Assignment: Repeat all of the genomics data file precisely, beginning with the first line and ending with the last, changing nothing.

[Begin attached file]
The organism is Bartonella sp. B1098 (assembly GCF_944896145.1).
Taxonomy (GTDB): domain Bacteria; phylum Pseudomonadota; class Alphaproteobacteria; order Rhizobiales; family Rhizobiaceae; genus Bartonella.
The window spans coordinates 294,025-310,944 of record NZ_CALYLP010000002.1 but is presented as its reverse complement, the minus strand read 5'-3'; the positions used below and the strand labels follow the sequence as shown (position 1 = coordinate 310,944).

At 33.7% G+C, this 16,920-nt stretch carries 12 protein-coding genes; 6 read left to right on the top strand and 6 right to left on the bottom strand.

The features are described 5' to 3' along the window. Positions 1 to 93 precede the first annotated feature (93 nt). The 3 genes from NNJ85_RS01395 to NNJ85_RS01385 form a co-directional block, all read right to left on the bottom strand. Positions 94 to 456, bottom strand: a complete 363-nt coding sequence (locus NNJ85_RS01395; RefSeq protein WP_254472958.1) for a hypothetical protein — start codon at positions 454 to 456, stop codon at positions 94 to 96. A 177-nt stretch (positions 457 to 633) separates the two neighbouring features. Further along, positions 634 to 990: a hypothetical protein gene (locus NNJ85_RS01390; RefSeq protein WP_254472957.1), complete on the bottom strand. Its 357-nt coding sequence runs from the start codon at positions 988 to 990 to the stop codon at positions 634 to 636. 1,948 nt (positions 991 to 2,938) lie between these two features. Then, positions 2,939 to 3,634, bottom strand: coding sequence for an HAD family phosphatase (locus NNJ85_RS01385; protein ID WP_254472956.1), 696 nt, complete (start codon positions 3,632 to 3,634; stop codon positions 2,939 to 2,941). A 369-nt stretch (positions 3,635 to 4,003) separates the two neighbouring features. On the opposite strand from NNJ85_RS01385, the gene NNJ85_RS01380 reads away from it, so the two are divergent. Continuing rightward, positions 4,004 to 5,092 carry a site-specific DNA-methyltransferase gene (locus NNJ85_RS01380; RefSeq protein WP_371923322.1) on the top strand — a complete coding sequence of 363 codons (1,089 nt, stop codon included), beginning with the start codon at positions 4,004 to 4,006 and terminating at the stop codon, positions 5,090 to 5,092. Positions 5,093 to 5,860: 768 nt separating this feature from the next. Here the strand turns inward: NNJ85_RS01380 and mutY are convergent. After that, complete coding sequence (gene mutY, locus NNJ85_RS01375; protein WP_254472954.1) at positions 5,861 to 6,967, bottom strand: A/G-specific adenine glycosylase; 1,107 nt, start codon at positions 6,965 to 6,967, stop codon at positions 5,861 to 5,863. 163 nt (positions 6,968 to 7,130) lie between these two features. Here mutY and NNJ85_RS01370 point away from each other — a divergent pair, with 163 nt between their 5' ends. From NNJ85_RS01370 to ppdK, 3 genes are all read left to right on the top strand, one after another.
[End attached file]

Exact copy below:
The organism is Bartonella sp. B1098 (assembly GCF_944896145.1).
Taxonomy (GTDB): domain Bacteria; phylum Pseudomonadota; class Alphaproteobacteria; order Rhizobiales; family Rhizobiaceae; genus Bartonella.
The window spans coordinates 294,025-310,944 of record NZ_CALYLP010000002.1 but is presented as its reverse complement, the minus strand read 5'-3'; the positions used below and the strand labels follow the sequence as shown (position 1 = coordinate 310,944).

At 33.7% G+C, this 16,920-nt stretch carries 12 protein-coding genes; 6 read left to right on the top strand and 6 right to left on the bottom strand.

The features are described 5' to 3' along the window. Positions 1 to 93 precede the first annotated feature (93 nt). The 3 genes from NNJ85_RS01395 to NNJ85_RS01385 form a co-directional block, all read right to left on the bottom strand. Positions 94 to 456, bottom strand: a complete 363-nt coding sequence (locus NNJ85_RS01395; RefSeq protein WP_254472958.1) for a hypothetical protein — start codon at positions 454 to 456, stop codon at positions 94 to 96. A 177-nt stretch (positions 457 to 633) separates the two neighbouring features. Further along, positions 634 to 990: a hypothetical protein gene (locus NNJ85_RS01390; RefSeq protein WP_254472957.1), complete on the bottom strand. Its 357-nt coding sequence runs from the start codon at positions 988 to 990 to the stop codon at positions 634 to 636. 1,948 nt (positions 991 to 2,938) lie between these two features. Then, positions 2,939 to 3,634, bottom strand: coding sequence for an HAD family phosphatase (locus NNJ85_RS01385; protein ID WP_254472956.1), 696 nt, complete (start codon positions 3,632 to 3,634; stop codon positions 2,939 to 2,941). A 369-nt stretch (positions 3,635 to 4,003) separates the two neighbouring features. On the opposite strand from NNJ85_RS01385, the gene NNJ85_RS01380 reads away from it, so the two are divergent. Continuing rightward, positions 4,004 to 5,092 carry a site-specific DNA-methyltransferase gene (locus NNJ85_RS01380; RefSeq protein WP_371923322.1) on the top strand — a complete coding sequence of 363 codons (1,089 nt, stop codon included), beginning with the start codon at positions 4,004 to 4,006 and terminating at the stop codon, positions 5,090 to 5,092. Positions 5,093 to 5,860: 768 nt separating this feature from the next. Here the strand turns inward: NNJ85_RS01380 and mutY are convergent. After that, complete coding sequence (gene mutY, locus NNJ85_RS01375; protein WP_254472954.1) at positions 5,861 to 6,967, bottom strand: A/G-specific adenine glycosylase; 1,107 nt, start codon at positions 6,965 to 6,967, stop codon at positions 5,861 to 5,863. 163 nt (positions 6,968 to 7,130) lie between these two features. Here mutY and NNJ85_RS01370 point away from each other — a divergent pair, with 163 nt between their 5' ends. From NNJ85_RS01370 to ppdK, 3 genes are all read left to right on the top strand, one after another.